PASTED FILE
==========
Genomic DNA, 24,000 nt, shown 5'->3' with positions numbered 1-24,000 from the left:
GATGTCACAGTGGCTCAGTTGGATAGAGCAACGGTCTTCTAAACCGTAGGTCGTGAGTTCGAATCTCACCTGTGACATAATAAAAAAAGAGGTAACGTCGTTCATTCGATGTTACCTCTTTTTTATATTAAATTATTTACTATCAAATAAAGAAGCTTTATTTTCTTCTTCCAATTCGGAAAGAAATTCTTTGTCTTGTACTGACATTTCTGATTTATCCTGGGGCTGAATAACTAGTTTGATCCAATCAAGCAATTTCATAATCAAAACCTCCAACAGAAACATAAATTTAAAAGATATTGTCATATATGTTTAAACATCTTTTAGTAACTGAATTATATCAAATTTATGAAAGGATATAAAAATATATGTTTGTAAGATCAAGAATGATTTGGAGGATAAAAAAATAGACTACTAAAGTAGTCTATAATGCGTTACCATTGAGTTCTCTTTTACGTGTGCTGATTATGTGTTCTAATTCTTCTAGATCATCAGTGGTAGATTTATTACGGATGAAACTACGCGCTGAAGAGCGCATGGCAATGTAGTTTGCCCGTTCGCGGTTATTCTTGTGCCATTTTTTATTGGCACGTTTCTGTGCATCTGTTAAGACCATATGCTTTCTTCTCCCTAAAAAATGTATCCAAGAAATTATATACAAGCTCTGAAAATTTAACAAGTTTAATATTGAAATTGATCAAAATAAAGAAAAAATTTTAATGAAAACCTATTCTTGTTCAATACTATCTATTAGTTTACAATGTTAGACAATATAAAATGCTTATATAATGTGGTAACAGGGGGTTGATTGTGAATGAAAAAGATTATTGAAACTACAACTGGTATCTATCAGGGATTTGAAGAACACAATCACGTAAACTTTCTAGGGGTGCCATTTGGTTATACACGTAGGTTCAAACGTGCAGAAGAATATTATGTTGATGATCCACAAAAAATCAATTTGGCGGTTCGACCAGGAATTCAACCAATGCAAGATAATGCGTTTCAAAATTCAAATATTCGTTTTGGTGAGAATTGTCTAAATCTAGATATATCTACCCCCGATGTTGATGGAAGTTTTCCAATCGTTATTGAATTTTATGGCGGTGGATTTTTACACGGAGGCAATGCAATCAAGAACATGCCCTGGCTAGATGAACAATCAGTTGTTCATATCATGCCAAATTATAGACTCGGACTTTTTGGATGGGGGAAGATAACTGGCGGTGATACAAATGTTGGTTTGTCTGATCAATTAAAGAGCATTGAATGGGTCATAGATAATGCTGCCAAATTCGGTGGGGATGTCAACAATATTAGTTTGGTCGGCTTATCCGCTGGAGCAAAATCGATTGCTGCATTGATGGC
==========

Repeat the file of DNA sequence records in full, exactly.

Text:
Genomic DNA, 24,000 nt, shown 5'->3' with positions numbered 1-24,000 from the left:
GATGTCACAGTGGCTCAGTTGGATAGAGCAACGGTCTTCTAAACCGTAGGTCGTGAGTTCGAATCTCACCTGTGACATAATAAAAAAAGAGGTAACGTCGTTCATTCGATGTTACCTCTTTTTTATATTAAATTATTTACTATCAAATAAAGAAGCTTTATTTTCTTCTTCCAATTCGGAAAGAAATTCTTTGTCTTGTACTGACATTTCTGATTTATCCTGGGGCTGAATAACTAGTTTGATCCAATCAAGCAATTTCATAATCAAAACCTCCAACAGAAACATAAATTTAAAAGATATTGTCATATATGTTTAAACATCTTTTAGTAACTGAATTATATCAAATTTATGAAAGGATATAAAAATATATGTTTGTAAGATCAAGAATGATTTGGAGGATAAAAAAATAGACTACTAAAGTAGTCTATAATGCGTTACCATTGAGTTCTCTTTTACGTGTGCTGATTATGTGTTCTAATTCTTCTAGATCATCAGTGGTAGATTTATTACGGATGAAACTACGCGCTGAAGAGCGCATGGCAATGTAGTTTGCCCGTTCGCGGTTATTCTTGTGCCATTTTTTATTGGCACGTTTCTGTGCATCTGTTAAGACCATATGCTTTCTTCTCCCTAAAAAATGTATCCAAGAAATTATATACAAGCTCTGAAAATTTAACAAGTTTAATATTGAAATTGATCAAAATAAAGAAAAAATTTTAATGAAAACCTATTCTTGTTCAATACTATCTATTAGTTTACAATGTTAGACAATATAAAATGCTTATATAATGTGGTAACAGGGGGTTGATTGTGAATGAAAAAGATTATTGAAACTACAACTGGTATCTATCAGGGATTTGAAGAACACAATCACGTAAACTTTCTAGGGGTGCCATTTGGTTATACACGTAGGTTCAAACGTGCAGAAGAATATTATGTTGATGATCCACAAAAAATCAATTTGGCGGTTCGACCAGGAATTCAACCAATGCAAGATAATGCGTTTCAAAATTCAAATATTCGTTTTGGTGAGAATTGTCTAAATCTAGATATATCTACCCCCGATGTTGATGGAAGTTTTCCAATCGTTATTGAATTTTATGGCGGTGGATTTTTACACGGAGGCAATGCAATCAAGAACATGCCCTGGCTAGATGAACAATCAGTTGTTCATATCATGCCAAATTATAGACTCGGACTTTTTGGATGGGGGAAGATAACTGGCGGTGATACAAATGTTGGTTTGTCTGATCAATTAAAGAGCATTGAATGGGTCATAGATAATGCTGCCAAATTCGGTGGGGATGTCAACAATATTAGTTTGGTCGGCTTATCCGCTGGAGCAAAATCGATTGCTGCATTGATGGC